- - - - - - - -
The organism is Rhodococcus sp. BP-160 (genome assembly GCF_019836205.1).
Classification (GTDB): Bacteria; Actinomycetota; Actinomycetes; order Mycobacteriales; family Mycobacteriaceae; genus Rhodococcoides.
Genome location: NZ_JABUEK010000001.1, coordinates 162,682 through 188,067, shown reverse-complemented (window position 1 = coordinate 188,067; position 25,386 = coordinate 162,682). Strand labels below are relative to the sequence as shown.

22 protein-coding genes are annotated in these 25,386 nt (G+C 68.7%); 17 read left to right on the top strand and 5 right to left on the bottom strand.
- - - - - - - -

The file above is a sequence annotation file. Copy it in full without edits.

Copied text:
The organism is Rhodococcus sp. BP-160 (genome assembly GCF_019836205.1).
Classification (GTDB): Bacteria; Actinomycetota; Actinomycetes; order Mycobacteriales; family Mycobacteriaceae; genus Rhodococcoides.
Genome location: NZ_JABUEK010000001.1, coordinates 162,682 through 188,067, shown reverse-complemented (window position 1 = coordinate 188,067; position 25,386 = coordinate 162,682). Strand labels below are relative to the sequence as shown.

22 protein-coding genes are annotated in these 25,386 nt (G+C 68.7%); 17 read left to right on the top strand and 5 right to left on the bottom strand.